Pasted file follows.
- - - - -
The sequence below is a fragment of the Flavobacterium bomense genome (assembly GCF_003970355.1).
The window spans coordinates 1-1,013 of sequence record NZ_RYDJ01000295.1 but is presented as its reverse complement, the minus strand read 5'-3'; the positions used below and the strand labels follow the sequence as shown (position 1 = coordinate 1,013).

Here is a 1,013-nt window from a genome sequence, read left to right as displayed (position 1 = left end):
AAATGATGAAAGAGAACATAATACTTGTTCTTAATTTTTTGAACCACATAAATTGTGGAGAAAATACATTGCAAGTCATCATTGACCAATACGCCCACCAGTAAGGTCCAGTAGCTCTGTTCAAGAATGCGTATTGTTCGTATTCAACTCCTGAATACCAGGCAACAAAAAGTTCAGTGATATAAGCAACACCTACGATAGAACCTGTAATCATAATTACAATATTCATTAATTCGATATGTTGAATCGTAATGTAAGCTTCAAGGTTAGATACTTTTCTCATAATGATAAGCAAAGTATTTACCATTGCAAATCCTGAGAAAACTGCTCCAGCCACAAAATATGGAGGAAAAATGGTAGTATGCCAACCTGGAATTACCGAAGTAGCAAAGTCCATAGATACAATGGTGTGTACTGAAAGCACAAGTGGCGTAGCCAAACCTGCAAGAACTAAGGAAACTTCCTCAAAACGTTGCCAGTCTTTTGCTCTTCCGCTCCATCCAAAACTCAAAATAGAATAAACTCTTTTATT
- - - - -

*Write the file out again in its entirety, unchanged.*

The sequence below is a fragment of the Flavobacterium bomense genome (assembly GCF_003970355.1).
The window spans coordinates 1-1,013 of sequence record NZ_RYDJ01000295.1 but is presented as its reverse complement, the minus strand read 5'-3'; the positions used below and the strand labels follow the sequence as shown (position 1 = coordinate 1,013).

Here is a 1,013-nt window from a genome sequence, read left to right as displayed (position 1 = left end):
AAATGATGAAAGAGAACATAATACTTGTTCTTAATTTTTTGAACCACATAAATTGTGGAGAAAATACATTGCAAGTCATCATTGACCAATACGCCCACCAGTAAGGTCCAGTAGCTCTGTTCAAGAATGCGTATTGTTCGTATTCAACTCCTGAATACCAGGCAACAAAAAGTTCAGTGATATAAGCAACACCTACGATAGAACCTGTAATCATAATTACAATATTCATTAATTCGATATGTTGAATCGTAATGTAAGCTTCAAGGTTAGATACTTTTCTCATAATGATAAGCAAAGTATTTACCATTGCAAATCCTGAGAAAACTGCTCCAGCCACAAAATATGGAGGAAAAATGGTAGTATGCCAACCTGGAATTACCGAAGTAGCAAAGTCCATAGATACAATGGTGTGTACTGAAAGCACAAGTGGCGTAGCCAAACCTGCAAGAACTAAGGAAACTTCCTCAAAACGTTGCCAGTCTTTTGCTCTTCCGCTCCATCCAAAACTCAAAATAGAATAAACTCTTTTATT